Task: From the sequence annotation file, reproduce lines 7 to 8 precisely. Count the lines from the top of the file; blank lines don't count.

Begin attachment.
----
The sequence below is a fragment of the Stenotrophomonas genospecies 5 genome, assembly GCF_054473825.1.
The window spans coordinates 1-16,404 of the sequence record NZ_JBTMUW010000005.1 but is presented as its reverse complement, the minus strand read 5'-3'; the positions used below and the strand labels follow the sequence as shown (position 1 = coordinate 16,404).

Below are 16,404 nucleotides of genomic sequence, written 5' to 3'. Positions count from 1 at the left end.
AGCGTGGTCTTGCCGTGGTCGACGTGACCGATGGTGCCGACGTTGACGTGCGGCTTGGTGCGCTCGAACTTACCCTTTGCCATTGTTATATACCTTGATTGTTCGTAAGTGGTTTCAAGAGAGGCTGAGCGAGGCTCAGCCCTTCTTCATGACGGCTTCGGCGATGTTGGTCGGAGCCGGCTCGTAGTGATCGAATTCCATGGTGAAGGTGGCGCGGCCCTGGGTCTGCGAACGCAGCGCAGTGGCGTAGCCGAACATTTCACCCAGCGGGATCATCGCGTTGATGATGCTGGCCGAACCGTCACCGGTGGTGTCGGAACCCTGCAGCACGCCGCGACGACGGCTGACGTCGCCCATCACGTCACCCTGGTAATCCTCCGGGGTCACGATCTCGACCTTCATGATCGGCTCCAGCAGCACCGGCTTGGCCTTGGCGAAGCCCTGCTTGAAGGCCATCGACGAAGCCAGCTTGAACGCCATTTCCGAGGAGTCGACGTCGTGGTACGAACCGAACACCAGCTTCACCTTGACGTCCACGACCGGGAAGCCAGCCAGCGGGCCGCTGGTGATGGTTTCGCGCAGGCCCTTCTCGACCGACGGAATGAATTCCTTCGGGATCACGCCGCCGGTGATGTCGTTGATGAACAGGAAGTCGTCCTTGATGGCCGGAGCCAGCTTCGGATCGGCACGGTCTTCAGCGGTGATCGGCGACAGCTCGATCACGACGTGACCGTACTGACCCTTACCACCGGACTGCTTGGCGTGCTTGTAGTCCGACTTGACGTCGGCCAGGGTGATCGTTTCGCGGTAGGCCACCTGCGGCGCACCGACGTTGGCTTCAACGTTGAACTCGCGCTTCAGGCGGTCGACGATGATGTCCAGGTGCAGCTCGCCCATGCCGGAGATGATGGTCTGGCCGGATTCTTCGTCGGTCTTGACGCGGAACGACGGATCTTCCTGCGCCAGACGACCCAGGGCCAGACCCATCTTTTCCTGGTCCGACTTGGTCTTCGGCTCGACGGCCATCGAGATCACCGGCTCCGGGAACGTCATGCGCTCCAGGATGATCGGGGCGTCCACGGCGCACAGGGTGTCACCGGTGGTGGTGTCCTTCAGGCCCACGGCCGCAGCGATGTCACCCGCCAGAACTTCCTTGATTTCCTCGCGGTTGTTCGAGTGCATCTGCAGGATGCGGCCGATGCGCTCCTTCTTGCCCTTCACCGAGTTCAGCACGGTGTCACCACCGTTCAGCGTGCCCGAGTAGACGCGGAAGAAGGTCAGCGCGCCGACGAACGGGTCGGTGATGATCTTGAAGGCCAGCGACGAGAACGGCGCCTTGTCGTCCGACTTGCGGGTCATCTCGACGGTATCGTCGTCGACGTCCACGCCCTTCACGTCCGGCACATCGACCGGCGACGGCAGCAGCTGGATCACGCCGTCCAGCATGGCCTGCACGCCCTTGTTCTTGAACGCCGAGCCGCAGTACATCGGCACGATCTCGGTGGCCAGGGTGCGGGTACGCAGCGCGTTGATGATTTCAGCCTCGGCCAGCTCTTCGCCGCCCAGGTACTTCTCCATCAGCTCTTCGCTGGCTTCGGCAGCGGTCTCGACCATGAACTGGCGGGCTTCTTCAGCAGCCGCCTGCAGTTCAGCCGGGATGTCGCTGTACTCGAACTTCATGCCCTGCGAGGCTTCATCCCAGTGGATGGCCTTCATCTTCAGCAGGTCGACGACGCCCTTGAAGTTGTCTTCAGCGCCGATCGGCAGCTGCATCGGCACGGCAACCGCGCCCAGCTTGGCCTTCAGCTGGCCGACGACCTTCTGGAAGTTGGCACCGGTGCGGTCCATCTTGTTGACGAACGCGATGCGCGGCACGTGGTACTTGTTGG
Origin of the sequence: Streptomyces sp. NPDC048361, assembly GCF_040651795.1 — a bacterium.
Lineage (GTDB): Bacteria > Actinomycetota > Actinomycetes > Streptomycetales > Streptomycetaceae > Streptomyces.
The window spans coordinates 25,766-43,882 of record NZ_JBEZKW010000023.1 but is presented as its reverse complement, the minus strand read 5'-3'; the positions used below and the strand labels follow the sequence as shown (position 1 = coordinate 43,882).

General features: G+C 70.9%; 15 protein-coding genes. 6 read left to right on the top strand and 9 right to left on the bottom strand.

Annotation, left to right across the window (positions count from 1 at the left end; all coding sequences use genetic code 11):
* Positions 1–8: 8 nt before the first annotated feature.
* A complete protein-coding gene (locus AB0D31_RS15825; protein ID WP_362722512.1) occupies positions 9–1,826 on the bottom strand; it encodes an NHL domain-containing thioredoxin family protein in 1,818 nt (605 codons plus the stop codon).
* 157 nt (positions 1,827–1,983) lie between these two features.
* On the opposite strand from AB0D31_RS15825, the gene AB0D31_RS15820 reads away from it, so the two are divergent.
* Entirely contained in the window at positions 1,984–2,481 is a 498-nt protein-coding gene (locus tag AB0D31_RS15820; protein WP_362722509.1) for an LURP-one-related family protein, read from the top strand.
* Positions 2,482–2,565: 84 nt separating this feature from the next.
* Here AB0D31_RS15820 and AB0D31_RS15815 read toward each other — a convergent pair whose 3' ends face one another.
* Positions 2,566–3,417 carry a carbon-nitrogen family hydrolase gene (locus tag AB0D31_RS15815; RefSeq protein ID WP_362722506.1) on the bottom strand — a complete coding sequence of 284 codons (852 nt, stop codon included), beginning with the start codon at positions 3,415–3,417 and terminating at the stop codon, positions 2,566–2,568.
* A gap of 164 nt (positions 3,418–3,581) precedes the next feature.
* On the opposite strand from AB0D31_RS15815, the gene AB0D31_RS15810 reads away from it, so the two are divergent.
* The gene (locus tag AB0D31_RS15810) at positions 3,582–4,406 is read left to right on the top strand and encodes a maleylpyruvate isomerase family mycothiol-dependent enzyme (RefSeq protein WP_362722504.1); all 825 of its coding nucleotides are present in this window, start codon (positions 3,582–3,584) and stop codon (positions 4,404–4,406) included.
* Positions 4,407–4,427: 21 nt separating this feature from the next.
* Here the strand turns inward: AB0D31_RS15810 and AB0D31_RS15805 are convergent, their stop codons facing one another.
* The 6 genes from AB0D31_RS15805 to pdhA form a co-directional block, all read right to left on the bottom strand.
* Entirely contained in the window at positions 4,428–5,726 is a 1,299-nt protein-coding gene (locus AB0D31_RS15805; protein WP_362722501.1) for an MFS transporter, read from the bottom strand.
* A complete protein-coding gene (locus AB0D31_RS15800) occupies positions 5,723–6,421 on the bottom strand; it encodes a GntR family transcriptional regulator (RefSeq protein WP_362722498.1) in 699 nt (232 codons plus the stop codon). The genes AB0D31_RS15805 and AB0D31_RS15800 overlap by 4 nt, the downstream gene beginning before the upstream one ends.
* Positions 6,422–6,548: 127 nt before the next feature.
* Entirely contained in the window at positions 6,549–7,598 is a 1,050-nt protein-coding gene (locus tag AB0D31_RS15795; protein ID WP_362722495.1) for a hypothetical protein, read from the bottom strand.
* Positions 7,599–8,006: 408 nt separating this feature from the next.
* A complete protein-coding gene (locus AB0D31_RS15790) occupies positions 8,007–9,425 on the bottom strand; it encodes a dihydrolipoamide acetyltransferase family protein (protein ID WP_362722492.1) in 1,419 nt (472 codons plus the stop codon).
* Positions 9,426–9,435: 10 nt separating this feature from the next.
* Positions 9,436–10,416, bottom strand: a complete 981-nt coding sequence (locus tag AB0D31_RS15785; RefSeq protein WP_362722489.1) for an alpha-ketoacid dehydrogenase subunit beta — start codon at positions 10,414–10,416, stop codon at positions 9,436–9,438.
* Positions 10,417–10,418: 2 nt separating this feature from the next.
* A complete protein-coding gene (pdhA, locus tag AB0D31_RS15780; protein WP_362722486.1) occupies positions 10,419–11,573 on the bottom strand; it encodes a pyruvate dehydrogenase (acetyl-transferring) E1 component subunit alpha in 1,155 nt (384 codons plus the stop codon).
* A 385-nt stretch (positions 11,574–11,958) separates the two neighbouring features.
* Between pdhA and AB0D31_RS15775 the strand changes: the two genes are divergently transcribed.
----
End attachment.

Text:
The window spans coordinates 25,766-43,882 of record NZ_JBEZKW010000023.1 but is presented as its reverse complement, the minus strand read 5'-3'; the positions used below and the strand labels follow the sequence as shown (position 1 = coordinate 43,882).

General features: G+C 70.9%; 15 protein-coding genes. 6 read left to right on the top strand and 9 right to left on the bottom strand.